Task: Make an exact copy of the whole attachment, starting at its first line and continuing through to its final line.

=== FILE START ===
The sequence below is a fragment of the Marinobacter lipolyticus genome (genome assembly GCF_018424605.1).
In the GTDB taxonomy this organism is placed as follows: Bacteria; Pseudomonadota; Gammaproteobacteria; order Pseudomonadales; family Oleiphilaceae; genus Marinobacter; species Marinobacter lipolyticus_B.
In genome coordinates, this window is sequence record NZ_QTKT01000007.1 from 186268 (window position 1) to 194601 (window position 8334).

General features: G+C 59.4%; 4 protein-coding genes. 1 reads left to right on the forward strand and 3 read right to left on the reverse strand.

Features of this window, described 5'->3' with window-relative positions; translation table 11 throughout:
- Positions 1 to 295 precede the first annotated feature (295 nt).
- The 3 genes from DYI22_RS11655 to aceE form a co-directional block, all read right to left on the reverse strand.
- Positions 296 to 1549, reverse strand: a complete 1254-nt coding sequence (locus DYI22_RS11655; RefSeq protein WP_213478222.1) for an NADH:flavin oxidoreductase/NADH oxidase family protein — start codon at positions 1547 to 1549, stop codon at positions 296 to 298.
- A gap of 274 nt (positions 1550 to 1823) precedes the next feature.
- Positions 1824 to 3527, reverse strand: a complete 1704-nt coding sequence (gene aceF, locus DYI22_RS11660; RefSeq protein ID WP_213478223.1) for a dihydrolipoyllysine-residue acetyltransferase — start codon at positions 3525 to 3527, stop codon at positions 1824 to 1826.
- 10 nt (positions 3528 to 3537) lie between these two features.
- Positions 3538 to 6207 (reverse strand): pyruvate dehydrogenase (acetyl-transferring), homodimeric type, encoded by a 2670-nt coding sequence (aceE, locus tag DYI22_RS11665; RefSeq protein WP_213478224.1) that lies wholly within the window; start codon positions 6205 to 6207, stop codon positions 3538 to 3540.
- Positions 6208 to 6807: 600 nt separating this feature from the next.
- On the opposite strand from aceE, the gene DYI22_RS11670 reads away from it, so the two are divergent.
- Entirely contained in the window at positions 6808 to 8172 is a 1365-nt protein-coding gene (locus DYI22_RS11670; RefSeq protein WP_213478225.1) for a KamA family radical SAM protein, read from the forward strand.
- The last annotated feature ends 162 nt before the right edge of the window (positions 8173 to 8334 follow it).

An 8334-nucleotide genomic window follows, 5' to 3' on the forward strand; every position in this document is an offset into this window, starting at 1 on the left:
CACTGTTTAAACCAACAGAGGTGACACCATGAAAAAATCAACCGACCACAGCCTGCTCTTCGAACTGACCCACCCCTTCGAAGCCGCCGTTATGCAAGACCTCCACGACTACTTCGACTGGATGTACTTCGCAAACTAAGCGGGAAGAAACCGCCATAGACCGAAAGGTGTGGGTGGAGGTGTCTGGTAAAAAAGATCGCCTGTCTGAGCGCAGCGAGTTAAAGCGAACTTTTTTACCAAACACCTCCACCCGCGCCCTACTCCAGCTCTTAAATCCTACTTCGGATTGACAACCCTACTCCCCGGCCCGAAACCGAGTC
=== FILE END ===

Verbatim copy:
The sequence below is a fragment of the Marinobacter lipolyticus genome (genome assembly GCF_018424605.1).
In the GTDB taxonomy this organism is placed as follows: Bacteria; Pseudomonadota; Gammaproteobacteria; order Pseudomonadales; family Oleiphilaceae; genus Marinobacter; species Marinobacter lipolyticus_B.
In genome coordinates, this window is sequence record NZ_QTKT01000007.1 from 186268 (window position 1) to 194601 (window position 8334).

General features: G+C 59.4%; 4 protein-coding genes. 1 reads left to right on the forward strand and 3 read right to left on the reverse strand.

Features of this window, described 5'->3' with window-relative positions; translation table 11 throughout:
- Positions 1 to 295 precede the first annotated feature (295 nt).
- The 3 genes from DYI22_RS11655 to aceE form a co-directional block, all read right to left on the reverse strand.
- Positions 296 to 1549, reverse strand: a complete 1254-nt coding sequence (locus DYI22_RS11655; RefSeq protein WP_213478222.1) for an NADH:flavin oxidoreductase/NADH oxidase family protein — start codon at positions 1547 to 1549, stop codon at positions 296 to 298.
- A gap of 274 nt (positions 1550 to 1823) precedes the next feature.
- Positions 1824 to 3527, reverse strand: a complete 1704-nt coding sequence (gene aceF, locus DYI22_RS11660; RefSeq protein ID WP_213478223.1) for a dihydrolipoyllysine-residue acetyltransferase — start codon at positions 3525 to 3527, stop codon at positions 1824 to 1826.
- 10 nt (positions 3528 to 3537) lie between these two features.
- Positions 3538 to 6207 (reverse strand): pyruvate dehydrogenase (acetyl-transferring), homodimeric type, encoded by a 2670-nt coding sequence (aceE, locus tag DYI22_RS11665; RefSeq protein WP_213478224.1) that lies wholly within the window; start codon positions 6205 to 6207, stop codon positions 3538 to 3540.
- Positions 6208 to 6807: 600 nt separating this feature from the next.
- On the opposite strand from aceE, the gene DYI22_RS11670 reads away from it, so the two are divergent.
- Entirely contained in the window at positions 6808 to 8172 is a 1365-nt protein-coding gene (locus DYI22_RS11670; RefSeq protein WP_213478225.1) for a KamA family radical SAM protein, read from the forward strand.
- The last annotated feature ends 162 nt before the right edge of the window (positions 8173 to 8334 follow it).

An 8334-nucleotide genomic window follows, 5' to 3' on the forward strand; every position in this document is an offset into this window, starting at 1 on the left:
CACTGTTTAAACCAACAGAGGTGACACCATGAAAAAATCAACCGACCACAGCCTGCTCTTCGAACTGACCCACCCCTTCGAAGCCGCCGTTATGCAAGACCTCCACGACTACTTCGACTGGATGTACTTCGCAAACTAAGCGGGAAGAAACCGCCATAGACCGAAAGGTGTGGGTGGAGGTGTCTGGTAAAAAAGATCGCCTGTCTGAGCGCAGCGAGTTAAAGCGAACTTTTTTACCAAACACCTCCACCCGCGCCCTACTCCAGCTCTTAAATCCTACTTCGGATTGACAACCCTACTCCCCGGCCCGAAACCGAGTC